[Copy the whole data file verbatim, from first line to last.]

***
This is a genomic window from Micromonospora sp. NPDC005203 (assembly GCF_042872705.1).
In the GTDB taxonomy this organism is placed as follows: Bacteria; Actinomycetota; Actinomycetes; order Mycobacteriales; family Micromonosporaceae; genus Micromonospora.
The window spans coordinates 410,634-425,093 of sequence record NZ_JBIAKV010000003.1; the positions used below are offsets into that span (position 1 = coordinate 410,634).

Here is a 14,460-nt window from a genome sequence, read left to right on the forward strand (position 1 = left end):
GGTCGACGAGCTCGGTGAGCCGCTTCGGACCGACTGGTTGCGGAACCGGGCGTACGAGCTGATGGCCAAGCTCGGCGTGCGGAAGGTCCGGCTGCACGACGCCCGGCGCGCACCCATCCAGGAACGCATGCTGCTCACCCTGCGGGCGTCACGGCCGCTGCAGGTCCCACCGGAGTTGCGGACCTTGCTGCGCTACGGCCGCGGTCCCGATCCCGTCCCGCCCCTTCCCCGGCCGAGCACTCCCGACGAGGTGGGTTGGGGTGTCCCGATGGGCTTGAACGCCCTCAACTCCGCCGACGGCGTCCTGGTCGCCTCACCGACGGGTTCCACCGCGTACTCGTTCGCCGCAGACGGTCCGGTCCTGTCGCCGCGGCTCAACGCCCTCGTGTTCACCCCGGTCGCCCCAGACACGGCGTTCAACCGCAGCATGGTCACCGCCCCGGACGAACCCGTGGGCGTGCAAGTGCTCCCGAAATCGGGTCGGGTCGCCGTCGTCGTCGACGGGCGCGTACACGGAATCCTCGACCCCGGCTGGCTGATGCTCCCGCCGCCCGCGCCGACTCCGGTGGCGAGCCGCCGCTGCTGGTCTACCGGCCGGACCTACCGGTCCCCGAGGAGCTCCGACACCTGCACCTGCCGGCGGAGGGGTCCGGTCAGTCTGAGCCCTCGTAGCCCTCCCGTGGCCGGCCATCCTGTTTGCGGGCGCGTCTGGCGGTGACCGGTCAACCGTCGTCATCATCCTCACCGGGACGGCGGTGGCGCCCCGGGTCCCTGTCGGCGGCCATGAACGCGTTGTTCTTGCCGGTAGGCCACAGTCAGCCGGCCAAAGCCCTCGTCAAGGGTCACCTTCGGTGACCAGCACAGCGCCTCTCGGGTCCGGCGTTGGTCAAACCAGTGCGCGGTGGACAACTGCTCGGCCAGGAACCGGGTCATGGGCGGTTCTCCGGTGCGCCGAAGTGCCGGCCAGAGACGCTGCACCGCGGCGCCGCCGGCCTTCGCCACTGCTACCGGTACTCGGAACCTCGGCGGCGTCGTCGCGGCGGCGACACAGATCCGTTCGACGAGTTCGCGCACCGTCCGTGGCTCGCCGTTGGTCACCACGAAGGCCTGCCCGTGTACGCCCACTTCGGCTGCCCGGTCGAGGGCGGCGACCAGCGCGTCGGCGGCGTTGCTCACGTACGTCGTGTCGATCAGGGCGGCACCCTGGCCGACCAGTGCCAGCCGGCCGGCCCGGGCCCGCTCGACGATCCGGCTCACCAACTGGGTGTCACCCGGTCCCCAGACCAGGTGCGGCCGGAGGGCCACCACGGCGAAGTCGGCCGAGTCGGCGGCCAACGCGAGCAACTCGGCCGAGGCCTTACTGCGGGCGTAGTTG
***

This is a genomic window from Micromonospora sp. NPDC005203 (assembly GCF_042872705.1).
In the GTDB taxonomy this organism is placed as follows: Bacteria; Actinomycetota; Actinomycetes; order Mycobacteriales; family Micromonosporaceae; genus Micromonospora.
The window spans coordinates 410,634-425,093 of sequence record NZ_JBIAKV010000003.1; the positions used below are offsets into that span (position 1 = coordinate 410,634).

Here is a 14,460-nt window from a genome sequence, read left to right on the forward strand (position 1 = left end):
GGTCGACGAGCTCGGTGAGCCGCTTCGGACCGACTGGTTGCGGAACCGGGCGTACGAGCTGATGGCCAAGCTCGGCGTGCGGAAGGTCCGGCTGCACGACGCCCGGCGCGCACCCATCCAGGAACGCATGCTGCTCACCCTGCGGGCGTCACGGCCGCTGCAGGTCCCACCGGAGTTGCGGACCTTGCTGCGCTACGGCCGCGGTCCCGATCCCGTCCCGCCCCTTCCCCGGCCGAGCACTCCCGACGAGGTGGGTTGGGGTGTCCCGATGGGCTTGAACGCCCTCAACTCCGCCGACGGCGTCCTGGTCGCCTCACCGACGGGTTCCACCGCGTACTCGTTCGCCGCAGACGGTCCGGTCCTGTCGCCGCGGCTCAACGCCCTCGTGTTCACCCCGGTCGCCCCAGACACGGCGTTCAACCGCAGCATGGTCACCGCCCCGGACGAACCCGTGGGCGTGCAAGTGCTCCCGAAATCGGGTCGGGTCGCCGTCGTCGTCGACGGGCGCGTACACGGAATCCTCGACCCCGGCTGGCTGATGCTCCCGCCGCCCGCGCCGACTCCGGTGGCGAGCCGCCGCTGCTGGTCTACCGGCCGGACCTACCGGTCCCCGAGGAGCTCCGACACCTGCACCTGCCGGCGGAGGGGTCCGGTCAGTCTGAGCCCTCGTAGCCCTCCCGTGGCCGGCCATCCTGTTTGCGGGCGCGTCTGGCGGTGACCGGTCAACCGTCGTCATCATCCTCACCGGGACGGCGGTGGCGCCCCGGGTCCCTGTCGGCGGCCATGAACGCGTTGTTCTTGCCGGTAGGCCACAGTCAGCCGGCCAAAGCCCTCGTCAAGGGTCACCTTCGGTGACCAGCACAGCGCCTCTCGGGTCCGGCGTTGGTCAAACCAGTGCGCGGTGGACAACTGCTCGGCCAGGAACCGGGTCATGGGCGGTTCTCCGGTGCGCCGAAGTGCCGGCCAGAGACGCTGCACCGCGGCGCCGCCGGCCTTCGCCACTGCTACCGGTACTCGGAACCTCGGCGGCGTCGTCGCGGCGGCGACACAGATCCGTTCGACGAGTTCGCGCACCGTCCGTGGCTCGCCGTTGGTCACCACGAAGGCCTGCCCGTGTACGCCCACTTCGGCTGCCCGGTCGAGGGCGGCGACCAGCGCGTCGGCGGCGTTGCTCACGTACGTCGTGTCGATCAGGGCGGCACCCTGGCCGACCAGTGCCAGCCGGCCGGCCCGGGCCCGCTCGACGATCCGGCTCACCAACTGGGTGTCACCCGGTCCCCAGACCAGGTGCGGCCGGAGGGCCACCACGGCGAAGTCGGCCGAGTCGGCGGCCAACGCGAGCAACTCGGCCGAGGCCTTACTGCGGGCGTAGTTG